Calorie-Free Snacking

June 13, 2014 at 8:40 AM

“The body knows nothing about myths, dreams or desires, it only knows cold math: calories in minus calories burned.”

The Original title of this post was going to be, Calorie-Denial of Involuntary Snacking, but then you probably would not be reading it right now.  A little here, a little there. Oh no, I really shouldn’t have. Just a small piece thanks. And before you know it, you’re fat.

Not to offend, but I find the conversation with someone who wants to lose weight is often borderline ridiculous. They say things like, “Actually, I don’t really eat that much.” Well if that were true, your kind of screwed aren’t you. It means that your weight gain has nothing to do with the mathematical equation of calories eaten minus calories burned. It means you have no control over your weight. It means breathing in air is fattening. You’re screwed.

Would it not be preferable to own those 30 pounds of excess body fat? Own every useless morsel of food you have eaten for the last twenty years for no other reason but to medicate away your emptiness/depression/boredom__________ (add your personal disorder name here). Because the great news about owning the 30 pounds x 3,500 = 105,000 calories eaten, is then losing weight is within your control.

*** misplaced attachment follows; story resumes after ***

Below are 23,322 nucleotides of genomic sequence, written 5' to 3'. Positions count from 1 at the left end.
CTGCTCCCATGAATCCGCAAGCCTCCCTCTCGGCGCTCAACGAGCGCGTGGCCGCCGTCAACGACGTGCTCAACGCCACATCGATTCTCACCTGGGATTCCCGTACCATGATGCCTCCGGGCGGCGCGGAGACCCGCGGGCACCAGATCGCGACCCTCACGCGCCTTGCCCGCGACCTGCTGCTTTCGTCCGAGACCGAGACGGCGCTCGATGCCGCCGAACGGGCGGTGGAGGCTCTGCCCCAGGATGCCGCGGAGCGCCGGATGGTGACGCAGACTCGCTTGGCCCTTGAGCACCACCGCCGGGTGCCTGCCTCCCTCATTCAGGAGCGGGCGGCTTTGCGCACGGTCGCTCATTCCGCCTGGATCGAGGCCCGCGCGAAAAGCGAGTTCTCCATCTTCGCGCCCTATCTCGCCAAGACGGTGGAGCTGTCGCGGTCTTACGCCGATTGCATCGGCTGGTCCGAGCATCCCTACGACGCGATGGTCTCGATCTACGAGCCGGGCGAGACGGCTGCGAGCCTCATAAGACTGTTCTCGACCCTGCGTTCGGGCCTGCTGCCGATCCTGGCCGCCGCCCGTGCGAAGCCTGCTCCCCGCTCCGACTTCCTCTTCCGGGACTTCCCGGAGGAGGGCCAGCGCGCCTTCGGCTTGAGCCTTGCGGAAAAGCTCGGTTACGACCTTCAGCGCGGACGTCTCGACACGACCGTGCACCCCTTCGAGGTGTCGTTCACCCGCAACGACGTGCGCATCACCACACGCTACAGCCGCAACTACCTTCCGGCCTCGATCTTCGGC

This post all started with me deciding to lose five pounds. There are two ways I can approach this. One, is simply to say, I should really lose five pounds, which will result in feeling a little better about my five pounds, which will allow me to feel a little better about the jelly donut in my hand. Ridiculous! The second way is to take time and make a plan. A buddy I work said he wants to lose 30 pounds over the summer. I asked, “So what’s your plan?” He looked at me like I was from Mars and said, “What do you mean, I don’t have a plan.” And I said, well then you will probably gain 5 pounds over the summer. Oh the look! But it’s true. Proclaiming you are going to lose weight is a part of the cycle of overeating. Can you not see that? The myth of future weight loss makes you feel better about the jelly donut going into your mouth but the body knows nothing about myths, dreams or desires, it only knows cold math: calories in minus calories burned.